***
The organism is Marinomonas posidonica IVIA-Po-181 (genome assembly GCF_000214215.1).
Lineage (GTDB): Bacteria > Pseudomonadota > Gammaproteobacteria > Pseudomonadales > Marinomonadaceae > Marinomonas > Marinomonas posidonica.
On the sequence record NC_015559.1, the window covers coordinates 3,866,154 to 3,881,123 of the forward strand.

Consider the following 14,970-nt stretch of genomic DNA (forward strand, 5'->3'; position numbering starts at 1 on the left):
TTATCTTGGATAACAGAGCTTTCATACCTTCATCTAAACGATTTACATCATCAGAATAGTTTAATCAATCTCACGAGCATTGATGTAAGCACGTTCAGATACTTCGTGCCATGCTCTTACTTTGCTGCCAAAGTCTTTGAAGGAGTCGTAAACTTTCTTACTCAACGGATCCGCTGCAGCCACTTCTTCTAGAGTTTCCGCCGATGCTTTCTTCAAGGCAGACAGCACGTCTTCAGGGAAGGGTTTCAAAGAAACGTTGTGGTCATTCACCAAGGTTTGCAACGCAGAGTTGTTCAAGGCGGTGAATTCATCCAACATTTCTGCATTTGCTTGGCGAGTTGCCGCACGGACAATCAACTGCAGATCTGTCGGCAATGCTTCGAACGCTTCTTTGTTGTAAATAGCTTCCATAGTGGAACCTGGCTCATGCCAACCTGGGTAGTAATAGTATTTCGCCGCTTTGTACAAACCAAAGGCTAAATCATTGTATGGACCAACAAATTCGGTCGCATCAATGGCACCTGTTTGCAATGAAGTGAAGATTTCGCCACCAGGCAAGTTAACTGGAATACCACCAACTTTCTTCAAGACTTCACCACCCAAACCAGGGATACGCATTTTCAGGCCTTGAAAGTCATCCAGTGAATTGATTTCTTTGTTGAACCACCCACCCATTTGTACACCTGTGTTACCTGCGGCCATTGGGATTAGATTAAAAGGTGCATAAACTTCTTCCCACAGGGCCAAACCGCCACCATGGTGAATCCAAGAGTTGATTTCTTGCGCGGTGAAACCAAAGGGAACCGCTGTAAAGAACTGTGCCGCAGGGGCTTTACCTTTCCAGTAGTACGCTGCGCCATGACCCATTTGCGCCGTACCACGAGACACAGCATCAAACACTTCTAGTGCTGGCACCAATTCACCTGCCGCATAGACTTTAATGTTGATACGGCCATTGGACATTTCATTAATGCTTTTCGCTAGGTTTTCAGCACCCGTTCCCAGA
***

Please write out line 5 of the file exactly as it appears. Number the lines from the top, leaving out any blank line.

TTATCTTGGATAACAGAGCTTTCATACCTTCATCTAAACGATTTACATCATCAGAATAGTTTAATCAATCTCACGAGCATTGATGTAAGCACGTTCAGATACTTCGTGCCATGCTCTTACTTTGCTGCCAAAGTCTTTGAAGGAGTCGTAAACTTTCTTACTCAACGGATCCGCTGCAGCCACTTCTTCTAGAGTTTCCGCCGATGCTTTCTTCAAGGCAGACAGCACGTCTTCAGGGAAGGGTTTCAAAGAAACGTTGTGGTCATTCACCAAGGTTTGCAACGCAGAGTTGTTCAAGGCGGTGAATTCATCCAACATTTCTGCATTTGCTTGGCGAGTTGCCGCACGGACAATCAACTGCAGATCTGTCGGCAATGCTTCGAACGCTTCTTTGTTGTAAATAGCTTCCATAGTGGAACCTGGCTCATGCCAACCTGGGTAGTAATAGTATTTCGCCGCTTTGTACAAACCAAAGGCTAAATCATTGTATGGACCAACAAATTCGGTCGCATCAATGGCACCTGTTTGCAATGAAGTGAAGATTTCGCCACCAGGCAAGTTAACTGGAATACCACCAACTTTCTTCAAGACTTCACCACCCAAACCAGGGATACGCATTTTCAGGCCTTGAAAGTCATCCAGTGAATTGATTTCTTTGTTGAACCACCCACCCATTTGTACACCTGTGTTACCTGCGGCCATTGGGATTAGATTAAAAGGTGCATAAACTTCTTCCCACAGGGCCAAACCGCCACCATGGTGAATCCAAGAGTTGATTTCTTGCGCGGTGAAACCAAAGGGAACCGCTGTAAAGAACTGTGCCGCAGGGGCTTTACCTTTCCAGTAGTACGCTGCGCCATGACCCATTTGCGCCGTACCACGAGACACAGCATCAAACACTTCTAGTGCTGGCACCAATTCACCTGCCGCATAGACTTTAATGTTGATACGGCCATTGGACATTTCATTAATGCTTTTCGCTAGGTTTTCAGCACCCGTTCCCAGA